I’m a child psychologist, and week after week for a solid year, a 6-year-old client sat on my couch and talked non-stop about his favourite video game. Wringing his hands and pacing the room when the need to play took hold, he described the game in great detail. He talked about the moves he stayed up late thinking about. He talked about the failures of his last attempt to play and how he planned to correct those mistakes. He twirled his hair, anxiety lingered beneath every word, and he hated when his video game talk time came to an end. I had to set limits on the amount of time he discussed the mechanics of the game, because otherwise he got stuck in an anxious loop. The same one that led to sleepless nights, poor school performance and a lack of friendships.
He wasn’t the only one. I’ve worked with high school students who threw everything away — friends, their HSC, everything — all in the name of digital addiction. Some preferred video games; others were glued to Snapchat and Instagram. Social media can make or break your day when it’s the only thing that matters to you, after all.
“Everything in moderation” is the catchphrase when it comes to use of technology, video games and overall screen time. A little here and a little there is just fine, seems to be the general consensus among parents. But how closely are parents actually monitoring that screen time? Are parents taking internet use, social media, TV, video games, so-called educational apps and texting into account when those minutes are calculated?
I’m the mean mum who takes a hard line on digital consumption. Yes, my kids know how to use a laptop, can work my iPad with ease, and they use old iPhones for music and cameras. We don’t hide our heads in the sand around here when it comes to technology, and I want them to learn to use the tools available to them. But I’ve also seen the negative effects of technology.
I once downloaded a ‘read and race’ game for my son. He reads a book, then gets to race a car once the book is over. It’s a fun app and the reading takes up more time than the racing, so what could be the issue? I watched one day as he became so fixated on the race that he started shaking. He was frustrated with the lack of control over the race and I could see his muscles tense, his jaw clench and his demeanor change. That was the end of that game.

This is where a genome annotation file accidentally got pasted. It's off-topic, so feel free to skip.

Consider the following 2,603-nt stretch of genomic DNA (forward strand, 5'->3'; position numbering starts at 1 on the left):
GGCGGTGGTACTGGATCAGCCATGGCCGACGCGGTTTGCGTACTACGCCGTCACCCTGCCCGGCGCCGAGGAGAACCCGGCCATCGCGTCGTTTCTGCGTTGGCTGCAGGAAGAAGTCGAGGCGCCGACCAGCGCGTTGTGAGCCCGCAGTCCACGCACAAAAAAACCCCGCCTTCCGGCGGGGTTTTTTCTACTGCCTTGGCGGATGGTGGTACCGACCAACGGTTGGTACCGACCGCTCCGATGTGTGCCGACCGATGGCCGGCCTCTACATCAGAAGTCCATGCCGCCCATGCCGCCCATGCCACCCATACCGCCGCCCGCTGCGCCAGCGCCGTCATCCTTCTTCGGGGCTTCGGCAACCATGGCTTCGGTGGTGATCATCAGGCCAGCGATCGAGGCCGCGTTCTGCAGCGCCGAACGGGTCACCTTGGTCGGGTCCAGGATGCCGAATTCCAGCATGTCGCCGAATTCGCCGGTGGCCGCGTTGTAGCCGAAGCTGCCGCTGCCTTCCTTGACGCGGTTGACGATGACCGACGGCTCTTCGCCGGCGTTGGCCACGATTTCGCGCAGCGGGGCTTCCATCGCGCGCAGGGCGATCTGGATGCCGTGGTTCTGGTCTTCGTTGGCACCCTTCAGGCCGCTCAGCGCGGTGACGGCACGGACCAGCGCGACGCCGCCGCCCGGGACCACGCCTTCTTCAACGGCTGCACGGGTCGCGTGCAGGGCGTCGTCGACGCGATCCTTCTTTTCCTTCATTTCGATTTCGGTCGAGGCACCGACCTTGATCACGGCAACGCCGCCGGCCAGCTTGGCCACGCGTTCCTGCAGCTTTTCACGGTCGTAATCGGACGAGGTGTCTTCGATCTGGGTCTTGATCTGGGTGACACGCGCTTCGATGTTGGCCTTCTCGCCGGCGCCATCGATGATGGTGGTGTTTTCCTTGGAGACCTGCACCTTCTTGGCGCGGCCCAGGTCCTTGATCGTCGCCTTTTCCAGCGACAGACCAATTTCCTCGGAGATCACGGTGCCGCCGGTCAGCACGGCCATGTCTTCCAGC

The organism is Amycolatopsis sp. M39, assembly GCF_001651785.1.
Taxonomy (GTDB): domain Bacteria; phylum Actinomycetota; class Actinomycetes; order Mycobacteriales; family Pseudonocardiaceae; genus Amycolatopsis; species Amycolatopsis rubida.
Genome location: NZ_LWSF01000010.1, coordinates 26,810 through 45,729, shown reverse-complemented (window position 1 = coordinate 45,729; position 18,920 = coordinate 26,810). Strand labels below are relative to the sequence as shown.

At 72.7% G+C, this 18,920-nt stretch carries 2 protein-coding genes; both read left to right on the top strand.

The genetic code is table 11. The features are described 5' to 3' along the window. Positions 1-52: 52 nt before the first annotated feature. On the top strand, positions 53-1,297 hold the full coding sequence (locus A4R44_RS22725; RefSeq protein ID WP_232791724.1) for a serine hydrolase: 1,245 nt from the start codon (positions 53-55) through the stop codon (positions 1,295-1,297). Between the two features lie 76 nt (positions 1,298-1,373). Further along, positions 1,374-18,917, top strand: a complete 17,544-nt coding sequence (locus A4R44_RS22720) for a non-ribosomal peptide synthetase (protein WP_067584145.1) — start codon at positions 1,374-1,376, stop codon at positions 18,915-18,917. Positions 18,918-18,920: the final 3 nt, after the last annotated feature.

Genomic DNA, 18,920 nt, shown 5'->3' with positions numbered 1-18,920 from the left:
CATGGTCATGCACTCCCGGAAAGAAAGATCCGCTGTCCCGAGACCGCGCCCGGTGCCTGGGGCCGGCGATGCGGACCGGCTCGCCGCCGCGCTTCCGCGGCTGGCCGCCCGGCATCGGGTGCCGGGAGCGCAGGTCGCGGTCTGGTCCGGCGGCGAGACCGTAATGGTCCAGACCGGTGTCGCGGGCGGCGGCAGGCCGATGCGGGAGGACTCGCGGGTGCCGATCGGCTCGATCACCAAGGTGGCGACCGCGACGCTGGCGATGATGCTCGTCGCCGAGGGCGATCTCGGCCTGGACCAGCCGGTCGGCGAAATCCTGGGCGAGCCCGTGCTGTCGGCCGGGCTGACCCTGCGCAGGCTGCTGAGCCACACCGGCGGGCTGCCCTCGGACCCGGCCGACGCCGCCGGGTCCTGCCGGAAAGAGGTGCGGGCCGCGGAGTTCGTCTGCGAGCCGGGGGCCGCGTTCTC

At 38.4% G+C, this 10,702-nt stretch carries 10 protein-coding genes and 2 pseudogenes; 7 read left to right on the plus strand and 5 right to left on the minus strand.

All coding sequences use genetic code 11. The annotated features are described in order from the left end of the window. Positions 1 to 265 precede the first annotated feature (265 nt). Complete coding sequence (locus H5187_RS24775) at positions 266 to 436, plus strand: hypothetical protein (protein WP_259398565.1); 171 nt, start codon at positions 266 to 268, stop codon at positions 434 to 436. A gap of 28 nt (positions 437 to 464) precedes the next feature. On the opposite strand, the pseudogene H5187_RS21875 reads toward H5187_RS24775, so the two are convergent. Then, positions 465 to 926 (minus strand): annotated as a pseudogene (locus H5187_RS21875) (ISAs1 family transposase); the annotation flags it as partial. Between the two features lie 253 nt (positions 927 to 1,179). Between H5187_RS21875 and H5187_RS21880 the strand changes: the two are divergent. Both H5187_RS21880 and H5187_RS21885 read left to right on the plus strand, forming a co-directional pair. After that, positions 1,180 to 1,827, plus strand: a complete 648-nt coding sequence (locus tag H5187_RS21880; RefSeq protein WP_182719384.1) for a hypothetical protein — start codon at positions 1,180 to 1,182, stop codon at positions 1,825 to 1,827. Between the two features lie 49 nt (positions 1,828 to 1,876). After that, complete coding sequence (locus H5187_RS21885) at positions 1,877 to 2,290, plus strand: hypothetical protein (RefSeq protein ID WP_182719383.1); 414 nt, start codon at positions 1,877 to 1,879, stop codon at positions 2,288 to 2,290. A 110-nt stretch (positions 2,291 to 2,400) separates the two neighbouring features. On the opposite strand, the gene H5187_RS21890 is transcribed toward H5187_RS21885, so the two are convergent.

It’s difficult to quantify digital addiction (which is not classified as a disorder in the current edition of the Diagnostic and Statistical Manual of Mental Disorders), but a 2009 study found that 8 percent of kids between the ages of 8 and 18 qualify as addicted. That’s three million kids worldwide, who are experiencing mood swings, sleep deprivation and symptoms of depression due to digital consumption.
My son recently asked to try the racing game again. He loves cars and burns through books about NASCAR, Indy Racing and F1. Every fibre of my being wanted to say no without giving it a second thought. Seeing him fall apart because of a game was just too much. It’s unnecessary stress, and I believe in eliminating unnecessary stress. But he is surrounded by fellow kindergarten students who play a lot of video games. He hears about games at recess and during lunch. He’s curious, and that’s perfectly natural.
So we have honest conversations about video games. He knows, for example, that games are designed to introduce new and exciting features at set intervals to get kids hooked. He knows that no matter how many coins you purchase for a game, the game will always cue to buy more. He knows that’s a dead end street, and one we won’t travel in this house. He knows that too much screen time causes headaches, sleep problems and feelings of anxiety.
He gets to play his game for ten minutes on Saturday mornings with his dad. Ten minutes. No exceptions. And the truth is, that’s all he needs. Stepping back and educating my kids about the reality of too much technology empowered them to make healthy choices and take control of their own wellbeing. Some nights they cuddle up together and work on building a reef for Nemo with my iPad for about five minutes, but most of the time they choose to play with their toys, instead. Where once I thought I might have to hide away my technology to remove the temptation, I found that educating them and empowering them taught them to make better choices.
Digital addiction might not have an official classification, but I can assure you that it is a real danger for our kids. It can have long-term effects on relationships, education, and physical health. As Cosette Rae shared in this article, digital addiction can significantly interfere with the life you want to live.
A few signs that your child spends too much time glued to technology:
1. Mood swings, ranging from anger to frustration, when tech time is interrupted or technology is unavailable
2. Internet use interferes with normal daily activities, such as getting ready for school, eating, sleeping and playing
3. Symptoms of anxiety, including stomachaches and headaches, as well as nervous behaviours like twirling hair and biting nails
4. An obsession with technology, talking about it constantly and/or getting distracted by thoughts about it
5. Trouble focusing in school and/or while doing homework
6. Lack of interest in other activities, which can negatively impact friendships
7. Telling lies to get extra screen time
8. Trouble sleeping, both falling asleep and staying asleep
We have the opportunity to help our children avoid digital addiction. Educate them. Empower them to make healthy choices. And set the limits that will promote better emotional health within the family.
More on screen time:
- Everything a Parent Needs to Know About Pokemon GO
- Are Mobile Virtual Games the Future For Our Kids?
- My Motto on Screen Time and Kids: Don’t Worry!